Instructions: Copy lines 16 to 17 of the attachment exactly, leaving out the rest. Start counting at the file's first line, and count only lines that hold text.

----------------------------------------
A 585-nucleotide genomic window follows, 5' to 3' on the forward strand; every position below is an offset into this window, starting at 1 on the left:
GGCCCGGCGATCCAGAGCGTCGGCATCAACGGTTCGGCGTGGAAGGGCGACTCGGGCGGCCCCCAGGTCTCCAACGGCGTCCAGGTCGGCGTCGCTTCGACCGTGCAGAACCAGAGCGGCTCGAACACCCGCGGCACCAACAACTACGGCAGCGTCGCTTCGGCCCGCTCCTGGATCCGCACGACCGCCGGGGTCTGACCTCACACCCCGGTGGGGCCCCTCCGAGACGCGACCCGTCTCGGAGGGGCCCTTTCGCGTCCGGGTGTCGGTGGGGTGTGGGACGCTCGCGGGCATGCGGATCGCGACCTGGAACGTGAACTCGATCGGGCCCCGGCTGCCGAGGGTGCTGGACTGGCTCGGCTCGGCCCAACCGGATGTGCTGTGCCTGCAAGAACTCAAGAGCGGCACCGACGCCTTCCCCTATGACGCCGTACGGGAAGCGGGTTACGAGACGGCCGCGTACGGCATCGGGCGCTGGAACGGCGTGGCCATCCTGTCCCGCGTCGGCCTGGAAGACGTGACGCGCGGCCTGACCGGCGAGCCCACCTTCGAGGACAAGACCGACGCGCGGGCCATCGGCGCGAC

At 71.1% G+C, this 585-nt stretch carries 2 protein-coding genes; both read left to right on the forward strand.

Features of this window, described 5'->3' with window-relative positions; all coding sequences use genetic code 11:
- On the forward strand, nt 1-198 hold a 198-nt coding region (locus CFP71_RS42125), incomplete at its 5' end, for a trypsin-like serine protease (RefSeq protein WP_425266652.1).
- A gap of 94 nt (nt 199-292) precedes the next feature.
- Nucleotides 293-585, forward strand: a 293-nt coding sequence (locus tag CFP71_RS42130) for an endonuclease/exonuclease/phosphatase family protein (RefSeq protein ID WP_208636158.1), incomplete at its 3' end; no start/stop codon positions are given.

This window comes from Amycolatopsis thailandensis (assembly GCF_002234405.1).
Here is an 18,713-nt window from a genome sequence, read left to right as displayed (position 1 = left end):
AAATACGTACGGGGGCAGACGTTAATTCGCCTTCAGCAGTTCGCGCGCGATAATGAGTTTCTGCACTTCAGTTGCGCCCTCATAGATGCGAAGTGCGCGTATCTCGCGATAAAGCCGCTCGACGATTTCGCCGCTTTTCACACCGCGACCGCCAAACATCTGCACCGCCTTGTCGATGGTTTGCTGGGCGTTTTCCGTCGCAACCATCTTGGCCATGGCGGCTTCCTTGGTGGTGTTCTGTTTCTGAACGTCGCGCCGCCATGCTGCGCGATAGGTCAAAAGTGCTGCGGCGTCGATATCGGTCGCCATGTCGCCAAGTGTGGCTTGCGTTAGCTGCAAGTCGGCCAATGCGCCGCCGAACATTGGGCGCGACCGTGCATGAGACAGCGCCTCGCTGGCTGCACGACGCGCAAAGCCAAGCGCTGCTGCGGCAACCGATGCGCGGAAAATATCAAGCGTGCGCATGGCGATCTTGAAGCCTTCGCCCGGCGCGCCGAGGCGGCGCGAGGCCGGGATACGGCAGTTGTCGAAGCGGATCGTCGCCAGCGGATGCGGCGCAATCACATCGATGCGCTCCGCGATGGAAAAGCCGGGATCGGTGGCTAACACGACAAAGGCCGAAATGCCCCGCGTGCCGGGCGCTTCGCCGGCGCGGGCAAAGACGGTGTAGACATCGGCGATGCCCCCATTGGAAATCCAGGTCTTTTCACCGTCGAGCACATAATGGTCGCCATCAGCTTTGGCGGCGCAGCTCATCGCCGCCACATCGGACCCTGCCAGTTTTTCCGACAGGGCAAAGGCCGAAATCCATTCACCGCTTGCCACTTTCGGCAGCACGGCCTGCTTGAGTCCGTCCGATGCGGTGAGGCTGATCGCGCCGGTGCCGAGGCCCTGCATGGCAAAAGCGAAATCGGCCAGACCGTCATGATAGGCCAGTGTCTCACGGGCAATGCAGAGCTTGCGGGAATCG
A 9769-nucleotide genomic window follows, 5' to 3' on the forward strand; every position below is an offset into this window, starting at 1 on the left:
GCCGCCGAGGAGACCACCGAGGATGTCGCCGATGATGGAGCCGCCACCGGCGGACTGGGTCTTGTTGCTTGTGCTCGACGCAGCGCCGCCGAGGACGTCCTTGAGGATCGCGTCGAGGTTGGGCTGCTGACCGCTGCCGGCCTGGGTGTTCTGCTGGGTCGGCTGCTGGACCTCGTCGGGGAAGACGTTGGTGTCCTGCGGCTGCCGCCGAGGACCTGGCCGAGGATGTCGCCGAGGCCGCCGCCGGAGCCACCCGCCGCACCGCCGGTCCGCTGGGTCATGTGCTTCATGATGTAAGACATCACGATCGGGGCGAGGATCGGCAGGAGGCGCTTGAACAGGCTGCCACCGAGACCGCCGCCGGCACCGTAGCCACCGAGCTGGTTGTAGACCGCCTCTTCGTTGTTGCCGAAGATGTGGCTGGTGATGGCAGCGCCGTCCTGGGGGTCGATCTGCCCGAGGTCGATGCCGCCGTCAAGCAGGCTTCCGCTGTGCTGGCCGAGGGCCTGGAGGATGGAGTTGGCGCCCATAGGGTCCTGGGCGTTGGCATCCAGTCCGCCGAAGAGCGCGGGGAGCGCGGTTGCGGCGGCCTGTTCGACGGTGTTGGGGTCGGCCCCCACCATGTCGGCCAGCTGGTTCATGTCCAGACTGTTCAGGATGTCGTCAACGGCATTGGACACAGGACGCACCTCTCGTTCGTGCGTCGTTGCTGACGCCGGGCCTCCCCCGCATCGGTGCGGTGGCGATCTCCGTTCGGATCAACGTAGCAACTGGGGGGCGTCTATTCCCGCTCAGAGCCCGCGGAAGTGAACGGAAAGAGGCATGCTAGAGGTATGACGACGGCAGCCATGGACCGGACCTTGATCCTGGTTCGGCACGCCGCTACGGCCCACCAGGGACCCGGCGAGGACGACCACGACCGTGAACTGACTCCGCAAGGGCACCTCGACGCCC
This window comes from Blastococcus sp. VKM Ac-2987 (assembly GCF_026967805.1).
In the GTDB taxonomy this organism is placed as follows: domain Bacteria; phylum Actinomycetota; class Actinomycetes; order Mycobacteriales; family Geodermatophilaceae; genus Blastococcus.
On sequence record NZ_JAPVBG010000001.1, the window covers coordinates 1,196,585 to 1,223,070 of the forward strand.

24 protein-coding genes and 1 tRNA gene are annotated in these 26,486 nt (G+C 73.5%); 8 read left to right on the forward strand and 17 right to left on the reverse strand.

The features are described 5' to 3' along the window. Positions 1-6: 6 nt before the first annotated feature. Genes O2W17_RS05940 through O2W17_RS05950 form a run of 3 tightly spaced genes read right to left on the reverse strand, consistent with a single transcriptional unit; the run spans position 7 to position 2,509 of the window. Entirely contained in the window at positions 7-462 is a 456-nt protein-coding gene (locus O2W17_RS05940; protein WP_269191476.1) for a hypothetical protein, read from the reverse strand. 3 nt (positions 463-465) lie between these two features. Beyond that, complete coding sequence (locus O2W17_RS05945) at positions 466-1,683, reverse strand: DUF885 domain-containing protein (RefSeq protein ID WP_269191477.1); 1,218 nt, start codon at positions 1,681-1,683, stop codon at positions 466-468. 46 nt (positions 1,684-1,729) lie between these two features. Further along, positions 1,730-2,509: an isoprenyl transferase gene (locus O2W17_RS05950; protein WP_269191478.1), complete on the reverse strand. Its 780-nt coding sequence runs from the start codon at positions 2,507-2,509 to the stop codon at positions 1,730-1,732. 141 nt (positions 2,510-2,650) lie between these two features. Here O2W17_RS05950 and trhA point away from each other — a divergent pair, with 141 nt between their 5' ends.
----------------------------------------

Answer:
24 protein-coding genes and 1 tRNA gene are annotated in these 26,486 nt (G+C 73.5%); 8 read left to right on the forward strand and 17 right to left on the reverse strand.

The features are described 5' to 3' along the window. Positions 1-6: 6 nt before the first annotated feature. Genes O2W17_RS05940 through O2W17_RS05950 form a run of 3 tightly spaced genes read right to left on the reverse strand, consistent with a single transcriptional unit; the run spans position 7 to position 2,509 of the window. Entirely contained in the window at positions 7-462 is a 456-nt protein-coding gene (locus O2W17_RS05940; protein WP_269191476.1) for a hypothetical protein, read from the reverse strand. 3 nt (positions 463-465) lie between these two features. Beyond that, complete coding sequence (locus O2W17_RS05945) at positions 466-1,683, reverse strand: DUF885 domain-containing protein (RefSeq protein ID WP_269191477.1); 1,218 nt, start codon at positions 1,681-1,683, stop codon at positions 466-468. 46 nt (positions 1,684-1,729) lie between these two features. Further along, positions 1,730-2,509: an isoprenyl transferase gene (locus O2W17_RS05950; protein WP_269191478.1), complete on the reverse strand. Its 780-nt coding sequence runs from the start codon at positions 2,507-2,509 to the stop codon at positions 1,730-1,732. 141 nt (positions 2,510-2,650) lie between these two features. Here O2W17_RS05950 and trhA point away from each other — a divergent pair, with 141 nt between their 5' ends.